Chronic heart failure (CHF) is a systemic inflammatory disease characterized by endothelial dysfunction and neurohormonal activation. Patients with chronic heart failure (CHF) consume a large percentage of health care resources as they are frequently hospitalized for acute decompensated heart failure (ADHF) based on clinical evidence of venous congestion. Accumulating evidence suggests that (i) venous congestion is a major predictor of morbidity and mortality in ADHF;and (ii) venous congestion begins to occur weeks before symptoms worsen resulting in a need for urgent in-hospital therapy. Despite this clinical evidence suggesting a role for venous congestion in the pathophysiology of ADHF, the biomechanically-driven effects of venous congestion on the vascular endothelium (the largest endocrine/paracrine organ of the body) and on neurohormonal activation remain unexplored. Our preliminary data using a novel, safe method of venous endothelial sampling coupled with analysis of protein and gene expression, indicate that: (i) clinical congestion, in patients hospitalized for ADHF, is associated with endothelial activation of the oxidative/inflammatory programs;and, mechanistically, (ii) that experimental congestion, in normal subjects, is sufficient to promote endothelial and neurohormonal activation. The central hypothesis of the proposed research is that venous congestion, in patients with CHF, acts as an independent oxidative/inflammatory stimulus which modulates key genetic regulatory events related to endothelial and neurohormonal activation, and, thereby, to the development and the resolution of ADHF. We propose to investigate this hypothesis using a two-pronged design which will allow us to study "volume- sensitive" genes and proteins, and global gene expression in endothelial cells, as well as neurohormonal activity in plasma in response to both (i) acute experimental congestion among n=24 compensated, euvolemic CHF patients with no recent history of ADHF, as well as among n=24 compensated patients with recent history of ADHF (Aim 1);and, conversely (ii) acute therapeutic decongestion, by "high" volume vs. "standard" volume ulltrafiltration, among n=48 patients hospitalized for ADHF with clinical evidence of venous congestion (Aim 2). In 2007, the NIH identified inflammation as "a key area of public health in need of broad-based collaborative research". If successful, our studies (i) will model the biomechanically-driven pathways that initiate and sustain inflammation in veins and thereby contribute to the clinical transition from compensation to acute decompensation in CHF;and, on the other side of the equation, (ii) will uncover those anti-oxidant/anti- inflammatory cascades that contribute to the prevention and/or resolution of ADHF. Overall, our data may provide a strong rationale for future studies that will use a molecular-based approach, in the unique individual, for the prevention and treatment of ADHF.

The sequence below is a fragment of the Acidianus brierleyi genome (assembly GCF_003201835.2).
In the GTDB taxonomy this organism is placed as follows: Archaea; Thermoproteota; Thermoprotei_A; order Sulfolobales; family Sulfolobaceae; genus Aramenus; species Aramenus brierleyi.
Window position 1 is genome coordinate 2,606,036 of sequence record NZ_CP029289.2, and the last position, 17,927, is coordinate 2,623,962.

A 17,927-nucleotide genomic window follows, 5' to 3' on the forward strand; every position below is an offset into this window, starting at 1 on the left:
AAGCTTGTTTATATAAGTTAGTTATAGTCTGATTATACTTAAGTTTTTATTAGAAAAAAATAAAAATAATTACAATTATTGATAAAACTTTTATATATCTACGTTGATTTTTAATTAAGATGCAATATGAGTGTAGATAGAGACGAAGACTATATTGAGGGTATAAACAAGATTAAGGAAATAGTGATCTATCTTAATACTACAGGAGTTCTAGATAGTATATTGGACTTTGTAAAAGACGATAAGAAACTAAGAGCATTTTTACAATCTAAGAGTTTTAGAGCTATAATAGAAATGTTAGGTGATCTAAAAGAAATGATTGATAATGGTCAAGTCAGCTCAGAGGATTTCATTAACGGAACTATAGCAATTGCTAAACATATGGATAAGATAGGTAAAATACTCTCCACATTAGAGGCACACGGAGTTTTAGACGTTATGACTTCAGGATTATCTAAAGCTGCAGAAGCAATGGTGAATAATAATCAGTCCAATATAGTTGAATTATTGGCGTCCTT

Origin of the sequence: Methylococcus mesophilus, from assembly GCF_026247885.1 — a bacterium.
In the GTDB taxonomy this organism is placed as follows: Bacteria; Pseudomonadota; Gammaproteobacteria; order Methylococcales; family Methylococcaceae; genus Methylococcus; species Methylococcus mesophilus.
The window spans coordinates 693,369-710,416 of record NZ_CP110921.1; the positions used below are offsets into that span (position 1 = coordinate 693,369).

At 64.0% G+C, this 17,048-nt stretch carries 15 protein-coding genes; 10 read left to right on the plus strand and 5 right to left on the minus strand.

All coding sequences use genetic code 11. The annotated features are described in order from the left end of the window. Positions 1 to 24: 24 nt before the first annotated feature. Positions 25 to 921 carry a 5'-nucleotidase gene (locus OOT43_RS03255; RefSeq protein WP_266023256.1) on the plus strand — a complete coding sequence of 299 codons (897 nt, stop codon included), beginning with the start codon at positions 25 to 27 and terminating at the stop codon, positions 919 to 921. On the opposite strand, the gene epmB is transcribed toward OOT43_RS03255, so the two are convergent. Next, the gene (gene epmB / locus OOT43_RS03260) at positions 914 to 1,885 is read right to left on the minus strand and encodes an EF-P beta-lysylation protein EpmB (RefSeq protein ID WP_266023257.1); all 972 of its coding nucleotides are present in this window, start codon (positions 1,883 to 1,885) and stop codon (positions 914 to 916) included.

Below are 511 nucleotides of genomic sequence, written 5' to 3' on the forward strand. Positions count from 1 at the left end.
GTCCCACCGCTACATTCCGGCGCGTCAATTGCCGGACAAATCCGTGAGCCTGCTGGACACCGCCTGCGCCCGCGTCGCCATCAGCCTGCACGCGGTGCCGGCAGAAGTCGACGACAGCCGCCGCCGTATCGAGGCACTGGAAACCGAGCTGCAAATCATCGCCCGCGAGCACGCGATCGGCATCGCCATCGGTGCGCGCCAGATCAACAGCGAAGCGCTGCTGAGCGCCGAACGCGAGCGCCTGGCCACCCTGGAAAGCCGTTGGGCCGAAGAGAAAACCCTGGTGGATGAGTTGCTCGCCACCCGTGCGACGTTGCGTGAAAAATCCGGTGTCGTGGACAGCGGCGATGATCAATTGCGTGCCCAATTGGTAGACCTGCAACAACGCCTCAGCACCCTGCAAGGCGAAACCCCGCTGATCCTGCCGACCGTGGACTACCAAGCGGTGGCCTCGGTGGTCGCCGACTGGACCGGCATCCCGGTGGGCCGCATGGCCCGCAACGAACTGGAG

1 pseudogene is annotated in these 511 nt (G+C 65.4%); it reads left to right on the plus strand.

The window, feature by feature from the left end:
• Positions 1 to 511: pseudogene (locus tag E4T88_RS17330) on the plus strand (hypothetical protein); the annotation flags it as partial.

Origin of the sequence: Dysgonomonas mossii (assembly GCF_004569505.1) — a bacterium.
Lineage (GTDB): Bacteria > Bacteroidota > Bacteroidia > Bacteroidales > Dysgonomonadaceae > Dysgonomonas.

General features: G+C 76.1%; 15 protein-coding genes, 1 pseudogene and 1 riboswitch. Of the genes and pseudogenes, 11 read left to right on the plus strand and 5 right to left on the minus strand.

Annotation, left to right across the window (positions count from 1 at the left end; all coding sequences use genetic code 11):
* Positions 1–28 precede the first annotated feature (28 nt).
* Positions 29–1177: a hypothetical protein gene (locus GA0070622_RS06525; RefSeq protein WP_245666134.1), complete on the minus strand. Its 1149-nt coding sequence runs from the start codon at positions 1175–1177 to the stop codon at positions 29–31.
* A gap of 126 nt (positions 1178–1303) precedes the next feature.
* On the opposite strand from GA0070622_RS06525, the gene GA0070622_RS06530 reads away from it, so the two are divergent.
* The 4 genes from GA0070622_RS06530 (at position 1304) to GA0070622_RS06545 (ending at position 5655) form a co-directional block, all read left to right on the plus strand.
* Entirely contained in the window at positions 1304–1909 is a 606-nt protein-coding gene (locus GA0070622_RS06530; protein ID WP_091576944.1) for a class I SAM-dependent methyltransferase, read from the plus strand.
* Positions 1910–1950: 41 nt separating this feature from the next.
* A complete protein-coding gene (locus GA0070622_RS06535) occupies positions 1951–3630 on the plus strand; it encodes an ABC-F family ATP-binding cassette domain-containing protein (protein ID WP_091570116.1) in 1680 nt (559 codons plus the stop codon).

Public Health Relevance

Chronic heart failure (CHF) is a major health problem;a systemic rather than only cardiac disorder characterized by vascular and neurohormonal derangement. Patients with CHF are responsible for consuming a large percentage of the health care resources as they are frequent hospitalized for acute decompensation. The results of this study will help elucidate the vascular and neurohormonal events that sustain clinical compensation and/or promote resolution of decompensation in the unique CHF patient, thus paving the way to more predictive and personalized medicine.

Agency
National Institute of Health (NIH)
Institute
National Heart, Lung, and Blood Institute (NHLBI)
Type
Research Project (R01)
Project #
5R01HL092144-03
Application #
8209219
Study Section
Clinical and Integrative Cardiovascular Sciences Study Section (CICS)
Program Officer
Mcdonald, Cheryl
Project Start
2010-02-01
Project End
2015-01-31
Budget Start
2012-02-01
Budget End
2013-01-31
Support Year
3
Fiscal Year
2012
Total Cost
$398,475
Indirect Cost
$150,975
Name
Columbia University (N.Y.)
Department
Internal Medicine/Medicine
Type
Schools of Medicine
DUNS #
621889815
City
New York
State
NY
Country
United States
Zip Code
10032
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